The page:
Erector spinae plane (ESP) block can improve the safety of surgical procedures in patients with Ehlers-Danlos syndrome (EDS) and offer effective pain relief, according to a case report. The study evaluated pain perception in a patient after vascular ring repair surgery.
The case report, “The erector spinae plane block in a high-risk Ehlers-Danlos syndrome pediatric patient for vascular ring repair” was published in the Journal of Clinical Anesthesia.
EDS is an inherited genetic disorder with a wide range of symptoms, including skin fragility, excessive joint mobility and dislocations, and cardiovascular conditions. Vascular conditions associated with EDS, including fragile blood vessels, can cause complications during surgery. Routine surgical procedures such as anesthetic injections can result in ruptured blood vessels and subsequent hemorrhage.
ESP block is a potent regional anesthetic technique for surgical procedures associated with the relief of intense pain. ESP block is used together with ultrasound to guide the anesthetic injection between the erector spinae (muscles that straighten and rotate the back) and the vertebra, to an area that is relatively distant from neural or vascular (blood vessels) structures, making the procedure safer in certain conditions.
The study evaluated the safety of ESP block in a 17-year-old female with hypermobility EDS undergoing surgery. The patient had a history of easy bruising, difficulty swallowing, worsening dyspnea (shortness of breath), and spontaneous bleeding symptoms.
The patient needed surgery to repair a vascular ring — an inherent abnormal vasculature formation — compressing the trachea (windpipe) and the esophagus (food pipe). This type of surgery can result in severe post-operative pain.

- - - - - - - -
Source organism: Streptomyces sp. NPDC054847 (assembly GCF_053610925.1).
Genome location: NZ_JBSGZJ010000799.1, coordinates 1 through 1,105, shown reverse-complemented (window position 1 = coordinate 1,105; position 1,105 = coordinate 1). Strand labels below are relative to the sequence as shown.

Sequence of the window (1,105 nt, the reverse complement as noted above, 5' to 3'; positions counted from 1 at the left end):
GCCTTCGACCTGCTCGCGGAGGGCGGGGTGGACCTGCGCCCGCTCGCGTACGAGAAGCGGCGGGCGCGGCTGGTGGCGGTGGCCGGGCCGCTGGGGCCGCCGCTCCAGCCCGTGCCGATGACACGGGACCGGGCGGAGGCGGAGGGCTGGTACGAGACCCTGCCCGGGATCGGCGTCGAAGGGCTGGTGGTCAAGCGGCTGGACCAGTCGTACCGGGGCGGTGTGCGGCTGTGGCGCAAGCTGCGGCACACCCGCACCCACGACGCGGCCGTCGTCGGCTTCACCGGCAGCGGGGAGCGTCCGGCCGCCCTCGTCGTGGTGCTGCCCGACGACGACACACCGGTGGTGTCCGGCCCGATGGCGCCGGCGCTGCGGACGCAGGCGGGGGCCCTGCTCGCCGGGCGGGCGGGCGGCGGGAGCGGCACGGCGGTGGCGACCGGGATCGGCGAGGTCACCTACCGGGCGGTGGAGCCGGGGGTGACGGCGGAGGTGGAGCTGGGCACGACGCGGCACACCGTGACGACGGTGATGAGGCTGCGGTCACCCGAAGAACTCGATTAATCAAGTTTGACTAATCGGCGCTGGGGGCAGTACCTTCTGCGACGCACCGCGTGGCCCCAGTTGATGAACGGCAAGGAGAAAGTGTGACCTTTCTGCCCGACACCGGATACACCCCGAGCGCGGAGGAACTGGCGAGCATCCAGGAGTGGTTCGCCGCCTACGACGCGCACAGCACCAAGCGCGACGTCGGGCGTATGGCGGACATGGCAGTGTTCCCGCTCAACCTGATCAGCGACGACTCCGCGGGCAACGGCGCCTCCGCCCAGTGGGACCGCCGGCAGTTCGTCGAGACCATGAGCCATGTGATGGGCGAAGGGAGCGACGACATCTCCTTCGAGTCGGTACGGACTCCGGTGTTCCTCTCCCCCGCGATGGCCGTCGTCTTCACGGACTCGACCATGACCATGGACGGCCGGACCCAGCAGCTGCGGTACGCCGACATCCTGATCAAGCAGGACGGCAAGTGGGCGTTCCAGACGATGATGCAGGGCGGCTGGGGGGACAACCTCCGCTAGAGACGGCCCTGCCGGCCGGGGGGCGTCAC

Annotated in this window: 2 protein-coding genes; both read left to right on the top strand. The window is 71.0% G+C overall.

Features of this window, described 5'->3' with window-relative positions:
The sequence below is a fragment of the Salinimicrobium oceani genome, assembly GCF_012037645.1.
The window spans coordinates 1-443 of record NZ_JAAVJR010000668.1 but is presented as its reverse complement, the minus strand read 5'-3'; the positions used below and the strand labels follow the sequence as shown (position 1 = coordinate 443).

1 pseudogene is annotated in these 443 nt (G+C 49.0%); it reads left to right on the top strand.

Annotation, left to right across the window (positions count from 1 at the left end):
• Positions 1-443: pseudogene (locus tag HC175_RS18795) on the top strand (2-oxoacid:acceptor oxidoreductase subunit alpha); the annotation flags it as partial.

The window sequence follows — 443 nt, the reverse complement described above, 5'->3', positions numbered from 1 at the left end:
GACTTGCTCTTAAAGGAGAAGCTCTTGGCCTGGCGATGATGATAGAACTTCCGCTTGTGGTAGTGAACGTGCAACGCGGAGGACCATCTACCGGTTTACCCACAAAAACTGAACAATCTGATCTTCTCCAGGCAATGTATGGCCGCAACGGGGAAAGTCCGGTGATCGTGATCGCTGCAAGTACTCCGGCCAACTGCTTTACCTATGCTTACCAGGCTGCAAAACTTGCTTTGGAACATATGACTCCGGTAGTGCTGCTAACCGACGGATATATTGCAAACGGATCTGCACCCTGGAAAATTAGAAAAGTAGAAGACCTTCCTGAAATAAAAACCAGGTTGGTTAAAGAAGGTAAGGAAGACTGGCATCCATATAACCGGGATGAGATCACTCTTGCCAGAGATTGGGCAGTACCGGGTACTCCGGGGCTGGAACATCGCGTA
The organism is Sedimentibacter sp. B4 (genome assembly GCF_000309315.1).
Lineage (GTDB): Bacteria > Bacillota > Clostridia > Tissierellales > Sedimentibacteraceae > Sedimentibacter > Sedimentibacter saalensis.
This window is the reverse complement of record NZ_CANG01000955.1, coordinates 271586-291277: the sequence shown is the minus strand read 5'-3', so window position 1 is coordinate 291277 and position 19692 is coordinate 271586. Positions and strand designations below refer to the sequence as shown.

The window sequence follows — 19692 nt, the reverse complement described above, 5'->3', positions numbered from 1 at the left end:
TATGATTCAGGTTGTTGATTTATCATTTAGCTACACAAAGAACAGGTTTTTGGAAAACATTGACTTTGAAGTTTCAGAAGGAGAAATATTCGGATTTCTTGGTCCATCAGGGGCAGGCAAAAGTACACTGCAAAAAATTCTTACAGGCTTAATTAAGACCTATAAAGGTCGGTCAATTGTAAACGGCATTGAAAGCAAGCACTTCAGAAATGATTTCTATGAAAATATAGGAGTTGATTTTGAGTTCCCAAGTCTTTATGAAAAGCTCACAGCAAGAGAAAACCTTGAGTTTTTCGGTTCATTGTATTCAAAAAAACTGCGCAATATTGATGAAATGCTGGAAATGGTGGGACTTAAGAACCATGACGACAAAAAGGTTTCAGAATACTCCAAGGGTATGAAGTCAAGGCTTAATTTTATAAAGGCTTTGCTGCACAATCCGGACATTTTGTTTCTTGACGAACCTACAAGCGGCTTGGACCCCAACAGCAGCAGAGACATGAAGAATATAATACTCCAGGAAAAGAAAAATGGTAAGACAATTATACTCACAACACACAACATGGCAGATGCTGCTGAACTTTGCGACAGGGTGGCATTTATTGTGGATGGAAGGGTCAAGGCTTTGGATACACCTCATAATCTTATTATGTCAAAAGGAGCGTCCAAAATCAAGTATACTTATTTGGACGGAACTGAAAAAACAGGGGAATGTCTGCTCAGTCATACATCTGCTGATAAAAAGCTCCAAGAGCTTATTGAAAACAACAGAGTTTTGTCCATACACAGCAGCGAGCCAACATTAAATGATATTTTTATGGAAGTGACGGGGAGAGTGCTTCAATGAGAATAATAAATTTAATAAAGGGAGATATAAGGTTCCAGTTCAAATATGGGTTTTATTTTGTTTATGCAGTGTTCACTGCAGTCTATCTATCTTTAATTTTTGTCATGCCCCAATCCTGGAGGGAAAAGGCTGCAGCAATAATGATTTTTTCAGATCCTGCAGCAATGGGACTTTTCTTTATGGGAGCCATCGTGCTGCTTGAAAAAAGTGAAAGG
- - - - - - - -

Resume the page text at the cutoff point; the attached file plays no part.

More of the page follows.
First, the medical team identified the proper injection spot for primary anesthetic administration (0.5% ropivacaine). Next, the patient was infused with 0.2% ropivacaine (8 mL/hour) through a ESP catheter aided by ultrasound guidance.
ESP analgesia was supplemented with one dose of short-acting opioid during the procedure.
The operation lasted four hours, and the patient was then taken to the intensive care unit, where she received further (although lower) doses of ropivacaine and supplemental anesthetics.
The patient completed pain assessment tests through a numeric pain score — a self-reported pain scale from 0-10, where 0 implies no pain and 10 implies the worst possible pain.
One day after the surgery, the patient-reported numeric pain score was estimated to be 0-1, while objective pain score (usually based on patient observation by healthcare professionals) was estimated as 0.
Two days after, the patient was transferred from the intensive care unit to the acute care unit. Four days after the operation, the chest tube and ESP catheter were removed.
Based on this case report, the team suggested that ESP block can be considered a safer alternative compared with more common anesthesia, such as epidural, when treating a patient with spontaneous bleeding. The team found that the approach can offer effective pain relief.
“Although regional anesthesia is safe in EDS patients, the success of local anesthetics when used for peripheral nerve blockade has been disputed as suspected collagen and tissue scarring may contribute to reduced spread and/or block failure,” the researchers said.
Furthermore, the results showed that “ESP block with continuous catheter infusion allowed for enhanced post-surgical recovery,” improving the rehabilitation time, and reducing post-surgery opioid consumption, the team concluded.